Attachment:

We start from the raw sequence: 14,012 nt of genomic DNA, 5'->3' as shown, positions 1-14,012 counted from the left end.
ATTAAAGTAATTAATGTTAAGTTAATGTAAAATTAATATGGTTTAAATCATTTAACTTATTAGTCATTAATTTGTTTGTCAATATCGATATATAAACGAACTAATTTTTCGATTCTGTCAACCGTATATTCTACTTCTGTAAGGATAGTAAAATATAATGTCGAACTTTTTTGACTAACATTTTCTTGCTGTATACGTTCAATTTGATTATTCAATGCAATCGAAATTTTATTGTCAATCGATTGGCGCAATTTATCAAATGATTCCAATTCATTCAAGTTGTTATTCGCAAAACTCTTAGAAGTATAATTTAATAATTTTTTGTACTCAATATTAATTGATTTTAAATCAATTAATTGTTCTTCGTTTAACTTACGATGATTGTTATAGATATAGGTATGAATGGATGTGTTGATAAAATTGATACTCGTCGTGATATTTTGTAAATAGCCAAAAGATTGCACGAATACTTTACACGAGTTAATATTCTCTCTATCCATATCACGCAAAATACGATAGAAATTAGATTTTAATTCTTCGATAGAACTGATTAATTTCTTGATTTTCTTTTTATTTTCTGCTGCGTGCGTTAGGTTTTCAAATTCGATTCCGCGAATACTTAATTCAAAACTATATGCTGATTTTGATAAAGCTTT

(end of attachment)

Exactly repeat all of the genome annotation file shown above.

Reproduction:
We start from the raw sequence: 14,012 nt of genomic DNA, 5'->3' as shown, positions 1-14,012 counted from the left end.
ATTAAAGTAATTAATGTTAAGTTAATGTAAAATTAATATGGTTTAAATCATTTAACTTATTAGTCATTAATTTGTTTGTCAATATCGATATATAAACGAACTAATTTTTCGATTCTGTCAACCGTATATTCTACTTCTGTAAGGATAGTAAAATATAATGTCGAACTTTTTTGACTAACATTTTCTTGCTGTATACGTTCAATTTGATTATTCAATGCAATCGAAATTTTATTGTCAATCGATTGGCGCAATTTATCAAATGATTCCAATTCATTCAAGTTGTTATTCGCAAAACTCTTAGAAGTATAATTTAATAATTTTTTGTACTCAATATTAATTGATTTTAAATCAATTAATTGTTCTTCGTTTAACTTACGATGATTGTTATAGATATAGGTATGAATGGATGTGTTGATAAAATTGATACTCGTCGTGATATTTTGTAAATAGCCAAAAGATTGCACGAATACTTTACACGAGTTAATATTCTCTCTATCCATATCACGCAAAATACGATAGAAATTAGATTTTAATTCTTCGATAGAACTGATTAATTTCTTGATTTTCTTTTTATTTTCTGCTGCGTGCGTTAGGTTTTCAAATTCGATTCCGCGAATACTTAATTCAAAACTATATGCTGATTTTGATAAAGCTTT